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Students bring back the magic of Dance Marathon

First in-person event in years, nets more than a half million dollars for charity

The 48th annual Northwestern Dance Marathon (NUDM) made a successful return to the tent while raising more than a half million dollars for two area non-profits.

Hundreds of students took a break from exam-time studies to dance from Friday evening until early Sunday morning. It was all a fun effort to raise money for Chicago Youth Programs, the primary beneficiary, and the Evanston Community Foundation. Even the high winds that forced an evacuation of the tent in the final hours of dancing did not spoil the mood.    

There is still time time to support NUDM this year and, while donations are still being accepted, the total raised so far is $580,778. Representatives from both organizations were presented with a giant ceremonial check on Sunday morning at the conclusion of 2022 Northwestern Dance Marathon after 30 hours of dancing.

“We are so happy that we finally got the opportunity to introduce three classes of dancers to the magic of NUDM,” said Cady DeCamara, executive co-chair of 2022 Dance Marathon.

“There are no greater feelings than those felt in Block 10 — the love we feel for our beneficiaries and for our community in those moments make every second of the 30 hours worth it. We couldn’t be prouder of everyone who fundraised with us this year, and the money we raised couldn’t go to better partners than Chicago Youth Programs and the Evanston Community Foundation.”

Help for organizations affected by COVID-19

Last spring, NUDM organizers selected Chicago Youth Programs (CYP) as its primary benefactor. CYP works to improve the life opportunities and health of youth in low-income neighborhoods, primarily on the South and West sides of Chicago through long-term academic, emotional and mental support.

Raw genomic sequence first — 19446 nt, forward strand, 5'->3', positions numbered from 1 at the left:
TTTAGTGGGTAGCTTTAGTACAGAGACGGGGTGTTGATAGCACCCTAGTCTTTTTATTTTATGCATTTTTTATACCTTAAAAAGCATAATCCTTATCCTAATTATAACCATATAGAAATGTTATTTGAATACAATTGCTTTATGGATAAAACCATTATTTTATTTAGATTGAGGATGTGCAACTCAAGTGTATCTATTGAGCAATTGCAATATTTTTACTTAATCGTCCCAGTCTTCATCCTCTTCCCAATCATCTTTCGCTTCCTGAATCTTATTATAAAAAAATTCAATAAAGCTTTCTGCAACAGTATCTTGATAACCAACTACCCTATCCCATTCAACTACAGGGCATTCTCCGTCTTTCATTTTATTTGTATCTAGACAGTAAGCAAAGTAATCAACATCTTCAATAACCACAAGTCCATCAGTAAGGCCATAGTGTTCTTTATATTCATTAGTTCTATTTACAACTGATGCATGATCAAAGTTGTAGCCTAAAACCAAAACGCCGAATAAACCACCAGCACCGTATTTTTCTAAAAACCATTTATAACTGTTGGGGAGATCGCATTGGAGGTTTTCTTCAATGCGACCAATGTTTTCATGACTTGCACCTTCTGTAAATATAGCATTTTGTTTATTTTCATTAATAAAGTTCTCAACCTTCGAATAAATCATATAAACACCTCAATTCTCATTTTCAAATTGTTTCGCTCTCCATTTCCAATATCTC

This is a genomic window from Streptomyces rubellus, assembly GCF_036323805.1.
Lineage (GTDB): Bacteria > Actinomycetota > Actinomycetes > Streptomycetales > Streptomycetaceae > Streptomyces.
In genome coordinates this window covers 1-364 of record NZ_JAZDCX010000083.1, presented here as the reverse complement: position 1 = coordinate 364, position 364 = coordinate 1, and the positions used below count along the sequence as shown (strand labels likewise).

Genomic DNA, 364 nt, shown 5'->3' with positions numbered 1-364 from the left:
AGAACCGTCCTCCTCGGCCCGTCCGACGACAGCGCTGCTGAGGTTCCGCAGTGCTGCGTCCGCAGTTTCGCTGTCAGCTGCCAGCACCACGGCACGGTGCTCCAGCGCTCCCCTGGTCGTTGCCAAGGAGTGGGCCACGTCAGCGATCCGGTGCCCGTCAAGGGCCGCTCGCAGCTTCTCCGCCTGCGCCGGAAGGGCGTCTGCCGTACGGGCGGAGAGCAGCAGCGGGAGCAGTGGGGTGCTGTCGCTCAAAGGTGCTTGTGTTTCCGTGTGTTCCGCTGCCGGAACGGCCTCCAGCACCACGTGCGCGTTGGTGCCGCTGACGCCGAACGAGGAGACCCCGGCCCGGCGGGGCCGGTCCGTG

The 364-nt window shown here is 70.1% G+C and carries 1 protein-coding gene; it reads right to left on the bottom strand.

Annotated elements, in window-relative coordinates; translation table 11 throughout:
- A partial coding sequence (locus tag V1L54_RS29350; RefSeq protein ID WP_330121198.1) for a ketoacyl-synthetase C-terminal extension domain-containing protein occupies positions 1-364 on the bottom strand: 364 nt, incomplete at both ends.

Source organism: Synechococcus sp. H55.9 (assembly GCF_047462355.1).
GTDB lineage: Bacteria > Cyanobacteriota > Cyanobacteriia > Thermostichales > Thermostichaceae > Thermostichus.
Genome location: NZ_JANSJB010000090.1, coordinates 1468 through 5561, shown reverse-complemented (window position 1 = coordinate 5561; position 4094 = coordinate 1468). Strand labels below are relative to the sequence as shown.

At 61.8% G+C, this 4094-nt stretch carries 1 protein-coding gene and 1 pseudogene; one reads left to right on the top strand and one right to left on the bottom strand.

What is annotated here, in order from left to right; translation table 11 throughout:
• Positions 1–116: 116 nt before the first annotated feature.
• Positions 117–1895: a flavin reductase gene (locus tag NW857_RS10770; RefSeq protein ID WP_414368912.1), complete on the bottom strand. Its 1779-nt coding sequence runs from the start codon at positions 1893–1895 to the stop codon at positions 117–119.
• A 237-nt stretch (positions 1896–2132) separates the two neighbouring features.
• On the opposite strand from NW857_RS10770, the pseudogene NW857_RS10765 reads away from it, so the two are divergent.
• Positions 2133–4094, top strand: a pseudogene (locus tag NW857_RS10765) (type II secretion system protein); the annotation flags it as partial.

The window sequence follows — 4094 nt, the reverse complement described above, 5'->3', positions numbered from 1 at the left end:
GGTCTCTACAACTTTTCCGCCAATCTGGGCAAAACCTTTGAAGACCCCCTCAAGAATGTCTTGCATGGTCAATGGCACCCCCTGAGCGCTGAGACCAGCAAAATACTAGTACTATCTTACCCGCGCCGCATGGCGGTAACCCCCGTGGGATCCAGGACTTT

Like many non-profit organizations, CYP faced funding challenges during the COVID-19 pandemic when corporations cut sponsorships or ended their support all together. Melody Brooks, the external engagement officer for CYP, said the money raised at Dance Marathon will help the organization grow and expand.

“Just being able to feel supported especially in a pandemic is an amazing thing,” Brooks said. “During the pandemic, a lot of our funding was taken away. Support like this from NUDM is helpful because it fills in the gaps that we lost during the pandemic. We are so excited to be the NUDM 22 primary beneficiary and even more excited to be in person.”

This is the 25th consecutive year that the Evanston Community Foundation (ECF) has served as the secondary beneficiary of Dance Marathon. ECF invests in the community through grant making, leadership development and capacity building.

“On behalf of the board and staff of the Evanston Community Foundation, I am honored that for the past 25 years we have been the secondary beneficiary of NUDM’s fundraising efforts,” said ECF President and CEO Sol Anderson.